One key question is why did so many of these businesses have such large transaction account balances with a bank of this risk profile. There have been reports that SVB had exclusivity agreements whereby it required customers to have banking accounts with SVB as a condition of getting financing. Regulators and Congress will probe the nature of these agreements, including whether any constituted legal wrongdoing.

Monetary Policy:

When Fed Chairman Jerome Powell appeared before Congressional committees last week, he was criticized by some Democrats for what they saw as an overly hawkish stance on monetary policy. They emphasized the potential negative impact of interest rate increases on employment numbers. As noted, SVB was on the wrong side of the Federal Reserve’s interest rate movements with its long-dated securities holdings. The situation with SVB and other banks gives Fed critics further ammunition. Senate Banking Committee Chairman Sherrod Brown (D-OH) said recently that he hoped that the Fed would pause its interest rate increases. The Fed will have its Federal Open Market Committee meeting next week to discuss another potential interest rate hike.

Social Media:

Lawmakers and regulators also will delve into the role of social media in potentially fueling runs at SVB and Signature Bank.

Debt Limit “X Date”:

Since the Fed’s backstop program to fund bank debt holdings is capitalized with funds from the Treasury, this could have implications for the X date (the effective date when the government runs out of room to maneuver with extraordinary measures and can no longer meet all of its obligations). Depending on how much the facility is used, this could move up the X date and therefore accelerate the fight in Congress on raising the debt ceiling.


Some Republicans have criticized the Biden administration and regulators for bailing out SVB’s (and Signature’s) uninsured depositors. Some Republicans also have expressed concern and frustration with the inability or unwillingness of the FDIC to auction SVB to another bank based upon the bids it had received (the FDIC plans on making another try at an auction at a later date). On the other hand, many Republican lawmakers have largely reacted positively to regulators’ swift actions to help ensure confidence in the banking sector. Regulators have made clear that any losses to the Deposit Insurance Fund (should they materialize) would be recovered through a special assessment on banks.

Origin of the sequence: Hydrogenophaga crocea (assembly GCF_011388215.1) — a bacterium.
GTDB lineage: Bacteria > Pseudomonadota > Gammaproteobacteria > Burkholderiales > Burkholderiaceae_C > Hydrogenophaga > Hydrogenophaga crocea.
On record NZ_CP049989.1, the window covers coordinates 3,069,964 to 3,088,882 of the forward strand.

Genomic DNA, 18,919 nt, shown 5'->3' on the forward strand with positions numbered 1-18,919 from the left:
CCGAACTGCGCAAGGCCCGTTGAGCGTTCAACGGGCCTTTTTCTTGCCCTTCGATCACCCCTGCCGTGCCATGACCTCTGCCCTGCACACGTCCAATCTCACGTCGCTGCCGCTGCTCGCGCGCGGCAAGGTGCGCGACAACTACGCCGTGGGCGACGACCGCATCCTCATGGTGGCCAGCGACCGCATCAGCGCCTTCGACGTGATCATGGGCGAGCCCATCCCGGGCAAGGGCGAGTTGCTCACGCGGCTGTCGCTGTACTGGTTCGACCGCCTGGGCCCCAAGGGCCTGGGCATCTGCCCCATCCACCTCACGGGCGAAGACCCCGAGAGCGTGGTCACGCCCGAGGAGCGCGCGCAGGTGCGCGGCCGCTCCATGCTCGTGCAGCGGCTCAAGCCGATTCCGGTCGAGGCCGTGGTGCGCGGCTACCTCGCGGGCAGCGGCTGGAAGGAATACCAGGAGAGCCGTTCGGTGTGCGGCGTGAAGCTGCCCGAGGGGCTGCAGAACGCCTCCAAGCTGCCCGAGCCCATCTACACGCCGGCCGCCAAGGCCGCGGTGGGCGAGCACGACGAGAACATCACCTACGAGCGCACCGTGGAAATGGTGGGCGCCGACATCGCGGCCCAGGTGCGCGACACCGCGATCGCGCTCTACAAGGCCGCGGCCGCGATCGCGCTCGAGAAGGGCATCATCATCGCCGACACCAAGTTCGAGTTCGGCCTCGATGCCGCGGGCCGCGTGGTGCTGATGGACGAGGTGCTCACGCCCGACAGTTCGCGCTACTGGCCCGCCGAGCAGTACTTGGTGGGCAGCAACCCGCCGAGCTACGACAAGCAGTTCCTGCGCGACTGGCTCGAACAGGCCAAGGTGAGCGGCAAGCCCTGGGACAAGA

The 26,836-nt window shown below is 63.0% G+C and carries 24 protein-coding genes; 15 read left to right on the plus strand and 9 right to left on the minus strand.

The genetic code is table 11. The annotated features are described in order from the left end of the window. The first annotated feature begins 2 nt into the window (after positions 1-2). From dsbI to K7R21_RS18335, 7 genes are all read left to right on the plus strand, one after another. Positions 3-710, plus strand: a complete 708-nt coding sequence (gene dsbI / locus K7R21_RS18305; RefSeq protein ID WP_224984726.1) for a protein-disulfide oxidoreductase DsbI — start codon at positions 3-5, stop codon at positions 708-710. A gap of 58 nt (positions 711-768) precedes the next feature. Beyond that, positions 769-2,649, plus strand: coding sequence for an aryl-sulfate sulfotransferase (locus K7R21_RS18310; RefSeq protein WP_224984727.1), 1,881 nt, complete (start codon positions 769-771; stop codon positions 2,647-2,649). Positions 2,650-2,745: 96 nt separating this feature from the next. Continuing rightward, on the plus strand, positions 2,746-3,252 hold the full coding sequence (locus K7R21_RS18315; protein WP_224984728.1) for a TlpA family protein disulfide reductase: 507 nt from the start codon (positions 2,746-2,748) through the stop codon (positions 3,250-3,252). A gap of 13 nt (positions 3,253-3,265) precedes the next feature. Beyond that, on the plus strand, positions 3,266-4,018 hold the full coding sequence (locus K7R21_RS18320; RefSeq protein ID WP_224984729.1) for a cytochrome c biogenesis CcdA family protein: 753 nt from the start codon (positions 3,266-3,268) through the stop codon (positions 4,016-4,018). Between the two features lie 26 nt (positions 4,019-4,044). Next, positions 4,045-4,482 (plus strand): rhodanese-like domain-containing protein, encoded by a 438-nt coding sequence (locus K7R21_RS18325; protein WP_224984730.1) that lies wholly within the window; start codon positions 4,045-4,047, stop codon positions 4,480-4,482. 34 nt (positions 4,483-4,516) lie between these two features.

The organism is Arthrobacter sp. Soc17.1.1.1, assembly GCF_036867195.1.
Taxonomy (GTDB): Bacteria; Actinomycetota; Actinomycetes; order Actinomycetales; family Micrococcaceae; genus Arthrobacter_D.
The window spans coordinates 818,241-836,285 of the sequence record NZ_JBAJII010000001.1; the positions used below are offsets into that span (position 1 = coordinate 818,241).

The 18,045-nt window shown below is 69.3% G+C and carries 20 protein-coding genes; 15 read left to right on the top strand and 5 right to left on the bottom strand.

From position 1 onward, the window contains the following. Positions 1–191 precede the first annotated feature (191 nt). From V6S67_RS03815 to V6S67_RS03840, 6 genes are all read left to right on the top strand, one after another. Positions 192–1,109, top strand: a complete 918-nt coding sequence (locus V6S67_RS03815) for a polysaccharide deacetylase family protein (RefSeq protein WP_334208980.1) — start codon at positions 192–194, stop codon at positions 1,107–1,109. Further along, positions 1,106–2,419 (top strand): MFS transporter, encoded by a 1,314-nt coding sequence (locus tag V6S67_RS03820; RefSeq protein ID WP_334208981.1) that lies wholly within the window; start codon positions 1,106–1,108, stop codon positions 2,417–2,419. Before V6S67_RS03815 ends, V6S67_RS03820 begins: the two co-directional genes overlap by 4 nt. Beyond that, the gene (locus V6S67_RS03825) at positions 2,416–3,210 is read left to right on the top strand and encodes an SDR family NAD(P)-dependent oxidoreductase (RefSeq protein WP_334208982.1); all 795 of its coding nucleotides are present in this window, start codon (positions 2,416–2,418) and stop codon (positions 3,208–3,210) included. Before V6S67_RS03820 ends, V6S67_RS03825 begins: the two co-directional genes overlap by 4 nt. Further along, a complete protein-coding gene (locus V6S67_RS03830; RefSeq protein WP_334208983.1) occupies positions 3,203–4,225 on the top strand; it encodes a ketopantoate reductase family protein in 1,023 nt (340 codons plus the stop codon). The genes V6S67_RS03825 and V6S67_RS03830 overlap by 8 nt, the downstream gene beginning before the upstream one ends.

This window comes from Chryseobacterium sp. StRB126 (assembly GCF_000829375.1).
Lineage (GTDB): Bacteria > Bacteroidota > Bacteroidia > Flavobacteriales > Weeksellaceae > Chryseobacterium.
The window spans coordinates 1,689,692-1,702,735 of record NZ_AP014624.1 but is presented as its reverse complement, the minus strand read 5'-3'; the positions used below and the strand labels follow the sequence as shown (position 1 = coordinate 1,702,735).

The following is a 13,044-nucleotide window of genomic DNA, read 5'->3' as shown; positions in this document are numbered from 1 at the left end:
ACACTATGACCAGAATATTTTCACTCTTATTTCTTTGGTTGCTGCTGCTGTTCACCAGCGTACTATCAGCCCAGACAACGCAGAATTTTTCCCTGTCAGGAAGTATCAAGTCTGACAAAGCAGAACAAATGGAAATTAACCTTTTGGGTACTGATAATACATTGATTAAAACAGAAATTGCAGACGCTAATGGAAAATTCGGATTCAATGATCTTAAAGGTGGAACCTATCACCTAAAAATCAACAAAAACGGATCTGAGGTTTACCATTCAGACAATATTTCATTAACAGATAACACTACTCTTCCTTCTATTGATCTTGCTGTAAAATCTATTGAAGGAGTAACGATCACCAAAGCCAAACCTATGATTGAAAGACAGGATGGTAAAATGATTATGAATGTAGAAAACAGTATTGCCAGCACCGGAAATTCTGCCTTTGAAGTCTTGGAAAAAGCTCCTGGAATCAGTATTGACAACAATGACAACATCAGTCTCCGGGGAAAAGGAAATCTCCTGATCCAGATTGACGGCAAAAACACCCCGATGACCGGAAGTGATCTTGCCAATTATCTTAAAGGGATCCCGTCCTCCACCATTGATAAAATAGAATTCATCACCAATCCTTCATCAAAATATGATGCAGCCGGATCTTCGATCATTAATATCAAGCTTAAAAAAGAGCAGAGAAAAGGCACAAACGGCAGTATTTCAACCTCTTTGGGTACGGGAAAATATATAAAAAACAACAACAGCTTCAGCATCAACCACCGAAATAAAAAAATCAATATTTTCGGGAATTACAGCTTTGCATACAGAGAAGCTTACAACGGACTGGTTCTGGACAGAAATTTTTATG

Some Republicans have argued that SVB was overly focused on environmental, social and governance (ESG) programs and initiatives.

Regulatory Relief:

Perhaps the biggest issue is what role (if any) regulatory relief provided in 2018/2019 by Congress and the regulators played in SVB’s collapse. Some progressive Democrats like Senator Elizabeth Warren (D-MA) have been trumpeting this argument. In 2018, Congress passed regulatory relief legislation that raised the asset threshold at which bank holding companies would be subject to heightened regulatory requirements and that directed the Federal Reserve to tailor regulatory requirements based upon the risk profile of banking entities. The banking industry has argued that the management of interest rate risk is addressed primarily through supervision rather than standardized regulatory requirements. They add that the application of a regulatory requirement like the liquidity coverage ratio, which requires banks to hold high-quality liquid assets for potential outflows, would not have changed anything since SVB had plenty of high-quality liquid assets. From a political lens, any legislative effort to overturn the 2018 law is a non-starter in the Republican House. Furthermore, the 2018 regulatory relief effort was a bipartisan undertaking (e.g. 17 Democrats supported the bill in the Senate). While tailoring isn’t likely to get a wholesale overhaul, the Fed, pending its aforementioned review, may look to make some adjustments to the types of regulatory requirements that apply to certain classes of banks. As we noted last week, this whole situation occurs as the Fed is conducting a holistic review of existing capital requirements and as regulators are working on finalizing efforts on a major proposed update of capital rules. The timeline of those efforts inevitably will be pushed back pending the aforementioned review.